Mount Elgon is an extinct shield volcano on the border of Uganda and Kenya, north of Kisumu and west of Kitale.
Other features of note are:
- The caldera — Elgon's is one of the largest intact calderas in the world
- The warm springs by the Suam River
- Endebess Bluff (2563m or 8408 ft)
- Ngwarisha, Makingeny, Chepnyalil and Kitum caves. Kitum Cave is over 60 metres wide and penetrates 200 metres. It is frequented by wild elephants who lick the salt exposed by gouging the walls with their tusks. It became notorious following the publication of Richard Preston's book The Hot Zone in 1994 for its association with the Marburg virus after two people who had visited the cave (one in 1980 and another in 1987) contracted the disease and died.
The mountain soils are red laterite. The mountain is the catchment area for the several rivers such as the Suam River which becomes the Turkwel downstream and which drains into Lake Turkana, the Nzoia River and the Lwakhakha which flow to Lake Victoria. The town of Kitale is in the foothills of the mountain. The area around the mountain is protected by two Mount Elgon National Parks one on each side of the international border.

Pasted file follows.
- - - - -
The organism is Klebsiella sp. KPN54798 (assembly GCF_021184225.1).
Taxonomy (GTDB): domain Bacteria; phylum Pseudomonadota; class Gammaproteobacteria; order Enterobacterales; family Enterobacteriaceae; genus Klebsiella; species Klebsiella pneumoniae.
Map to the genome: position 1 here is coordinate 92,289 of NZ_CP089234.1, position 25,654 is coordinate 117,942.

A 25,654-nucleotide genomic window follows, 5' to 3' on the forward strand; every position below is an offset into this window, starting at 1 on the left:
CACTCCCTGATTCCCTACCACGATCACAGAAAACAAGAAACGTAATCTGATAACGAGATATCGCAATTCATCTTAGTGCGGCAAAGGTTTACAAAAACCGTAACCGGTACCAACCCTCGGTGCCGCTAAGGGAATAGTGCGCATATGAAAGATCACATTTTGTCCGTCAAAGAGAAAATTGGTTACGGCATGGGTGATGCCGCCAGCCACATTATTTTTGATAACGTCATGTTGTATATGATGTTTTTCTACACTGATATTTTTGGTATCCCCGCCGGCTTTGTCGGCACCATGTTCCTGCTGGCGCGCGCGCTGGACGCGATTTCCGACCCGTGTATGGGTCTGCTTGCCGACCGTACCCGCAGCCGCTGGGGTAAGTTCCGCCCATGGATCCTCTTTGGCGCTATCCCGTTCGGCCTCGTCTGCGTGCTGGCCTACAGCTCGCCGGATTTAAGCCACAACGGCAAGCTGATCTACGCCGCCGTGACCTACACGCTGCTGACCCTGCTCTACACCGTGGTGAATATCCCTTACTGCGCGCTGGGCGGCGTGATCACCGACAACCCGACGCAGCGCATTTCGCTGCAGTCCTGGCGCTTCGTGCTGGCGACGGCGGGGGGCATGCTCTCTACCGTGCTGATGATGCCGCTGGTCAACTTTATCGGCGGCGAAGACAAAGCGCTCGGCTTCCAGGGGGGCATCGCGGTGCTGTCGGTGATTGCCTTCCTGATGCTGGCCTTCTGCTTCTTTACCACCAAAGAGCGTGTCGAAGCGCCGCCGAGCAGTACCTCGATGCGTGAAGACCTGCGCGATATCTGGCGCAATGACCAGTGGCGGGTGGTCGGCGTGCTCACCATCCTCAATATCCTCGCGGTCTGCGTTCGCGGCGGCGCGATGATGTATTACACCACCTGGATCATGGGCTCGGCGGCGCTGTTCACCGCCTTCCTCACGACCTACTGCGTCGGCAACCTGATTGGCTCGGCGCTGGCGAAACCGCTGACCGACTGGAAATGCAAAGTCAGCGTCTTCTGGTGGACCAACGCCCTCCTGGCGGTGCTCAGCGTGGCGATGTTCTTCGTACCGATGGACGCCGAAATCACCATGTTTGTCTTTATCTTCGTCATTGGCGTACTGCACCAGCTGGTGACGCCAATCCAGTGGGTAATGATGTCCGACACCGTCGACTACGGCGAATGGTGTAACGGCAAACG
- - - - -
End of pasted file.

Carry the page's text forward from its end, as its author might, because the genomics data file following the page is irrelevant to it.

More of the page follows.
Some rare plants are found on the mountain, including Ardisiandra wettsteinii, Carduus afromontanus, Echinops hoehnelii, Ranunculus keniensis, and Romulea keniensis.
In 1896, C. W. Hobley became the first European to circumnavigate the mountain. Kmunke and Stigler made the first recorded ascent of Wagagai and Koitobos in 1911. F. Jackson, E. Gedge, and J. Martin made the first recorded ascent of Sudek in 1890. The main peak is an easy scramble and does not require any special mountaineering skills.